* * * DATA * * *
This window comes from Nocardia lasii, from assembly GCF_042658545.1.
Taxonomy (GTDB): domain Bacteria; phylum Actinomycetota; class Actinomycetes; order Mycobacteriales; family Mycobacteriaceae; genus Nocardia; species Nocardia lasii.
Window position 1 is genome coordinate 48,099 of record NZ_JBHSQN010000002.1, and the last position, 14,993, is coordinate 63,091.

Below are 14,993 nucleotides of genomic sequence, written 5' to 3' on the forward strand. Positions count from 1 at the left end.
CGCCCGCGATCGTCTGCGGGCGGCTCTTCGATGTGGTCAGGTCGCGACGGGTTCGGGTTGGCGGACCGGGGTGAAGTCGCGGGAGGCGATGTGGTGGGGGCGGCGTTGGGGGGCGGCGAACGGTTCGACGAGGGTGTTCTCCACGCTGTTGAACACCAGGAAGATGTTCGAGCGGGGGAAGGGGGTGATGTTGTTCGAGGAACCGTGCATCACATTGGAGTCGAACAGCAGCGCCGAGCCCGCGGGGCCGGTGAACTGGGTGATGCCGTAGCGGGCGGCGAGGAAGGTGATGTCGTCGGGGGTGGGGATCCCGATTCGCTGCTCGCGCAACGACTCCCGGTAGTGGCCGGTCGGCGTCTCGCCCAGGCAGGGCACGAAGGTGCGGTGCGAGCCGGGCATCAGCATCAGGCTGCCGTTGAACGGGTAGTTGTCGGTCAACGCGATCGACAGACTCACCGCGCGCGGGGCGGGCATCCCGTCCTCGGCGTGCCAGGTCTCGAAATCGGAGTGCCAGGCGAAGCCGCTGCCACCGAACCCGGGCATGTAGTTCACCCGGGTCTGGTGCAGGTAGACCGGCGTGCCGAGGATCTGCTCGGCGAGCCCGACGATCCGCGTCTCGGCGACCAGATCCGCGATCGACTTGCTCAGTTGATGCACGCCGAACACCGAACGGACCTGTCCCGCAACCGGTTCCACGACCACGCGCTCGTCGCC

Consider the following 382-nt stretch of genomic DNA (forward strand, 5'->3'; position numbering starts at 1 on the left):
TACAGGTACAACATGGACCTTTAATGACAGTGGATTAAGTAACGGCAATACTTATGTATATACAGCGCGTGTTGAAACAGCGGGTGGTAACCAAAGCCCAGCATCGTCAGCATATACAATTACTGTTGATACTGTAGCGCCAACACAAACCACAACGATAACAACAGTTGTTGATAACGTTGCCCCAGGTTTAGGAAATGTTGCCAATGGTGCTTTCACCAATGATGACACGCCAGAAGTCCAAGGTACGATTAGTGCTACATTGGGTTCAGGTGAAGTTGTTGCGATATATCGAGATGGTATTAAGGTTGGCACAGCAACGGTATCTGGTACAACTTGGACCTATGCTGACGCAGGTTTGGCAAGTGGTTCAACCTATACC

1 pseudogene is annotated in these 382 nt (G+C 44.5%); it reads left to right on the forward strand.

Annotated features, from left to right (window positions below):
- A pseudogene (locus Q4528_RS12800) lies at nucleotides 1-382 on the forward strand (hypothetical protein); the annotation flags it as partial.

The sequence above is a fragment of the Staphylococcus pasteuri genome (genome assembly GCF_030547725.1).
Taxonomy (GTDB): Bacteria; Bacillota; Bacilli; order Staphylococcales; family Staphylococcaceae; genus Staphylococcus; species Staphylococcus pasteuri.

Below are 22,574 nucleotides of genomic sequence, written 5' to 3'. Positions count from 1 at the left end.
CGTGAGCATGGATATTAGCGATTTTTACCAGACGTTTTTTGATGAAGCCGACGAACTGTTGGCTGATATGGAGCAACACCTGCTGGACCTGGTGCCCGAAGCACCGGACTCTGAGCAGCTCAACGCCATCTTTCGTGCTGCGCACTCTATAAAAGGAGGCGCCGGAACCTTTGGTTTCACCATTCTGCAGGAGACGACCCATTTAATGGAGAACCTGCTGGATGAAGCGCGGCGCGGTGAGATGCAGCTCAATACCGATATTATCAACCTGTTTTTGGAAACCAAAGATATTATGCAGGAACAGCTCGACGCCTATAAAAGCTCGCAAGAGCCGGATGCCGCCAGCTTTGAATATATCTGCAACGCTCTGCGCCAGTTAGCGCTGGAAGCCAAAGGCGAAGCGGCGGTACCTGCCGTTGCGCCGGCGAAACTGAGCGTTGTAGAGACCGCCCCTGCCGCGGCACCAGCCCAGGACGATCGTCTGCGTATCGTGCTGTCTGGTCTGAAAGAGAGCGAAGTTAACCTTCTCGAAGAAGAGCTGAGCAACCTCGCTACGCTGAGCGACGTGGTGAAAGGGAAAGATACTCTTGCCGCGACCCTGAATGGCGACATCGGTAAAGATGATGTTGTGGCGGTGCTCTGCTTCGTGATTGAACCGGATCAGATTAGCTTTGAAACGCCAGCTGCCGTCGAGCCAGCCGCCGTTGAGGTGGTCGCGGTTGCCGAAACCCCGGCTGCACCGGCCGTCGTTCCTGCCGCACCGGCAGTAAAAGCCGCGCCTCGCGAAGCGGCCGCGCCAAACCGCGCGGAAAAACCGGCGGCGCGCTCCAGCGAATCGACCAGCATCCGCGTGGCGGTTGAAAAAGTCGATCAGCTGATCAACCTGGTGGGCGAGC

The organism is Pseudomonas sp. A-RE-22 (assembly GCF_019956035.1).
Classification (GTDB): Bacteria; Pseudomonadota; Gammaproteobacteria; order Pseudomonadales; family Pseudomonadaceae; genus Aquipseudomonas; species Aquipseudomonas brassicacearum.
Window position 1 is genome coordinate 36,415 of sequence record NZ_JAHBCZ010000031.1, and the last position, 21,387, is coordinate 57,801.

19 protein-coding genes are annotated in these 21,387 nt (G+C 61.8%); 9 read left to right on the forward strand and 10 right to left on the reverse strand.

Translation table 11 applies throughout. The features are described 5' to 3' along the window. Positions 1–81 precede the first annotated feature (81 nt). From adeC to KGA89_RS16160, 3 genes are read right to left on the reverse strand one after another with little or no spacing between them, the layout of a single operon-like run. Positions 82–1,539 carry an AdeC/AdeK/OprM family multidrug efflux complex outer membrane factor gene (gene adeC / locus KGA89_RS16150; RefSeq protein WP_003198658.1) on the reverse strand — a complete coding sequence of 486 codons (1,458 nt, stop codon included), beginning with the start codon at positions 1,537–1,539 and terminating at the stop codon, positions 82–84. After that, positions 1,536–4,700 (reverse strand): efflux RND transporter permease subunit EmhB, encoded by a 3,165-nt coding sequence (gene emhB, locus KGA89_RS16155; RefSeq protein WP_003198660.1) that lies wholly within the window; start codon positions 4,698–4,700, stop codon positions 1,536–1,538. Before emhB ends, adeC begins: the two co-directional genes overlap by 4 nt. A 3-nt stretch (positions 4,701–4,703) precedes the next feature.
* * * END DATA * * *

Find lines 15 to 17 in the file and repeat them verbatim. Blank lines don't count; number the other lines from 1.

The organism is Pseudomonas sp. A-RE-22 (assembly GCF_019956035.1).
Classification (GTDB): Bacteria; Pseudomonadota; Gammaproteobacteria; order Pseudomonadales; family Pseudomonadaceae; genus Aquipseudomonas; species Aquipseudomonas brassicacearum.
Window position 1 is genome coordinate 36,415 of sequence record NZ_JAHBCZ010000031.1, and the last position, 21,387, is coordinate 57,801.